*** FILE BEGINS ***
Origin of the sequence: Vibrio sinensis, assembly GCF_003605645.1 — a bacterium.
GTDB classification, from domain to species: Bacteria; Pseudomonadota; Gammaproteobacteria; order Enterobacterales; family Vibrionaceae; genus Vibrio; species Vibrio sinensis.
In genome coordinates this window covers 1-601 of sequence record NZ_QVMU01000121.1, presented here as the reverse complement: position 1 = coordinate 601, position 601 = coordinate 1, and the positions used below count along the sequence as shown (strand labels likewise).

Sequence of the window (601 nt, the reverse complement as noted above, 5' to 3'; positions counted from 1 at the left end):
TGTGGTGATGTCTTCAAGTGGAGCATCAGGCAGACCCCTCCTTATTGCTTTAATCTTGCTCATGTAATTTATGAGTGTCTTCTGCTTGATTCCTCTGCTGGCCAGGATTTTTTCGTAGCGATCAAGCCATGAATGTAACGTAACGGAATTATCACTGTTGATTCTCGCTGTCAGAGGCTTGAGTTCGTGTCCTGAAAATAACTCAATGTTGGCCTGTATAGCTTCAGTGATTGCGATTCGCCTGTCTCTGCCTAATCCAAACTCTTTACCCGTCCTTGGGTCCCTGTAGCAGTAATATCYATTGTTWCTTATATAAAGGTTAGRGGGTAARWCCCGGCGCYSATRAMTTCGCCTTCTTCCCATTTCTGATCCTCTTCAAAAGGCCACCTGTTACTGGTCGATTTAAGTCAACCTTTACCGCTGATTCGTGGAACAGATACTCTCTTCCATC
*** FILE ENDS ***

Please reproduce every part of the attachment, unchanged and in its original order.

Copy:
Origin of the sequence: Vibrio sinensis, assembly GCF_003605645.1 — a bacterium.
GTDB classification, from domain to species: Bacteria; Pseudomonadota; Gammaproteobacteria; order Enterobacterales; family Vibrionaceae; genus Vibrio; species Vibrio sinensis.
In genome coordinates this window covers 1-601 of sequence record NZ_QVMU01000121.1, presented here as the reverse complement: position 1 = coordinate 601, position 601 = coordinate 1, and the positions used below count along the sequence as shown (strand labels likewise).

Sequence of the window (601 nt, the reverse complement as noted above, 5' to 3'; positions counted from 1 at the left end):
TGTGGTGATGTCTTCAAGTGGAGCATCAGGCAGACCCCTCCTTATTGCTTTAATCTTGCTCATGTAATTTATGAGTGTCTTCTGCTTGATTCCTCTGCTGGCCAGGATTTTTTCGTAGCGATCAAGCCATGAATGTAACGTAACGGAATTATCACTGTTGATTCTCGCTGTCAGAGGCTTGAGTTCGTGTCCTGAAAATAACTCAATGTTGGCCTGTATAGCTTCAGTGATTGCGATTCGCCTGTCTCTGCCTAATCCAAACTCTTTACCCGTCCTTGGGTCCCTGTAGCAGTAATATCYATTGTTWCTTATATAAAGGTTAGRGGGTAARWCCCGGCGCYSATRAMTTCGCCTTCTTCCCATTTCTGATCCTCTTCAAAAGGCCACCTGTTACTGGTCGATTTAAGTCAACCTTTACCGCTGATTCGTGGAACAGATACTCTCTTCCATC